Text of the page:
Peter Gabriel

Growing Up Live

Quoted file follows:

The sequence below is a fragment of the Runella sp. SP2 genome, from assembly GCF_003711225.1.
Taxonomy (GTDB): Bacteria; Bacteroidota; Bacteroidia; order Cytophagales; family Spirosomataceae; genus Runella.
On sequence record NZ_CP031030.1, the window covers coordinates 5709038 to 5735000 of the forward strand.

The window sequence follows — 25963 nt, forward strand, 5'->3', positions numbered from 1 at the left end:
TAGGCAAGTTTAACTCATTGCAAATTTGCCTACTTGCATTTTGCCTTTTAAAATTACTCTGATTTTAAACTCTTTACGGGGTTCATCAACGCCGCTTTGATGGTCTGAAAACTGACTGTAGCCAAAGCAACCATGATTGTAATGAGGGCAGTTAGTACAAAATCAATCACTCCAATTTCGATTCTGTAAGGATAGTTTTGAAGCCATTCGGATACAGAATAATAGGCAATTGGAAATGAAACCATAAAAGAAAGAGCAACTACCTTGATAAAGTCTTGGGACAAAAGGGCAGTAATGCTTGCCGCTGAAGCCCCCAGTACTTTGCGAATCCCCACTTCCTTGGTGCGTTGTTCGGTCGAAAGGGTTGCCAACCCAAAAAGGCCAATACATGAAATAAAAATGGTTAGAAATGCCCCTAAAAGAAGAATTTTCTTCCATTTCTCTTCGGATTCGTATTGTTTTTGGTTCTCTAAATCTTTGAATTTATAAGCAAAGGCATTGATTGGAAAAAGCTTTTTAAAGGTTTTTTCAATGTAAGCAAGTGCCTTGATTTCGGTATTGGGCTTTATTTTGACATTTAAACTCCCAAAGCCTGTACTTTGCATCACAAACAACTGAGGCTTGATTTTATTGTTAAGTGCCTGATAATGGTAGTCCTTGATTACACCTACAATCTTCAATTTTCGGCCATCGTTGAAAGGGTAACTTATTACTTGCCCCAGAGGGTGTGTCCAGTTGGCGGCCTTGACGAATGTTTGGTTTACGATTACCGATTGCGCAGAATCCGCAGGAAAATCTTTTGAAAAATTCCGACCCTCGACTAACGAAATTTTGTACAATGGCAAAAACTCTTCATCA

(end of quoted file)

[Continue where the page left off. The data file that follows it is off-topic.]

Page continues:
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Recorded in May 2003 at a single show in the Round in Milan, Italy, this documents Peter Gabriel's worldwide tour following his Up release. As such, it not surprisingly relies heavily on that disc, with seven of the 17 tracks originating from the album. Only about five tunes in this show can be considered "hits" (conspicuously absent is anything from his second and third albums) but most won't miss the many omissions since the performance is so consistently breathtaking. Gabriel is known for his elaborate, high-tech presentations and this certainly has its share of surprises. To reveal them would be unfair, since much of the excitement in watching a Gabriel show is seeing how his stage act -- here modernized for an in-the-round setting -- unfurls and reflects the songs. But suffice it to say, that unless you were there -- and even then -- Gabriel has plenty of tricks up his baggy black sleeves. Although he begins modestly, playing stark piano alone on an empty stage for a moving "Here Comes the Flood," the ever-present and very visible orange-suited crew, which appears and disappears though trap doors in the fake floor, quickly adds the full band. Split screens display these techs looking bored under the stage, preparing for the next song, a video technique that is overused throughout the concert's 2 1/4 hour running time. Otherwise, the camera work is excellent, if a bit hyperactive at times. Vocal overdubs are kept to a minimum and the 5.1 surround mix is astonishingly vibrant and detailed. One new song, "Animal Nation," is played, but it is not one of Gabriel's best and at nearly 15 minutes overstays its welcome. Also, the band introductions, which are chanted by the audience after the tune, might have been fun if you were there, but wear thin quickly. Still, this is a beautifully and imaginatively shot production caught in front of an enthusiastic crowd. Gabriel sounds great, as do the bandmembers, many of whom, like bassist Tony Levin and guitarist David Rhodes, are longtime associates. It's a must for any fan of the British star and a riveting performance even for those unfamiliar with his work.